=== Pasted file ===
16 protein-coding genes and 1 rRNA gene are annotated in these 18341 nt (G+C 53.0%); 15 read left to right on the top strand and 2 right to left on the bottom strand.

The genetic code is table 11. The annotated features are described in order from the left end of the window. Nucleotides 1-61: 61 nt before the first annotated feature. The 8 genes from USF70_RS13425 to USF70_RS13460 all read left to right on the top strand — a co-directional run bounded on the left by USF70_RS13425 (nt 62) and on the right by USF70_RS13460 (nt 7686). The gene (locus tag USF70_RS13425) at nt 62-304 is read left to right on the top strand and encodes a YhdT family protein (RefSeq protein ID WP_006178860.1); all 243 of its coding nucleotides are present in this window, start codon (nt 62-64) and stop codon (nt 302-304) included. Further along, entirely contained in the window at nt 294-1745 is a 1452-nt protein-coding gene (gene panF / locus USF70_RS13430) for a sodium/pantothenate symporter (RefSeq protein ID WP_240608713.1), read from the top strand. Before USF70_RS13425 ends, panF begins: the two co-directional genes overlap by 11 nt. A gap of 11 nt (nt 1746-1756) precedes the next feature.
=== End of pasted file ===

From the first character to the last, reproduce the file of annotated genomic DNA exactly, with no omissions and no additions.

16 protein-coding genes and 1 rRNA gene are annotated in these 18341 nt (G+C 53.0%); 15 read left to right on the top strand and 2 right to left on the bottom strand.

The genetic code is table 11. The annotated features are described in order from the left end of the window. Nucleotides 1-61: 61 nt before the first annotated feature. The 8 genes from USF70_RS13425 to USF70_RS13460 all read left to right on the top strand — a co-directional run bounded on the left by USF70_RS13425 (nt 62) and on the right by USF70_RS13460 (nt 7686). The gene (locus tag USF70_RS13425) at nt 62-304 is read left to right on the top strand and encodes a YhdT family protein (RefSeq protein ID WP_006178860.1); all 243 of its coding nucleotides are present in this window, start codon (nt 62-64) and stop codon (nt 302-304) included. Further along, entirely contained in the window at nt 294-1745 is a 1452-nt protein-coding gene (gene panF / locus USF70_RS13430) for a sodium/pantothenate symporter (RefSeq protein ID WP_240608713.1), read from the top strand. Before USF70_RS13425 ends, panF begins: the two co-directional genes overlap by 11 nt. A gap of 11 nt (nt 1746-1756) precedes the next feature.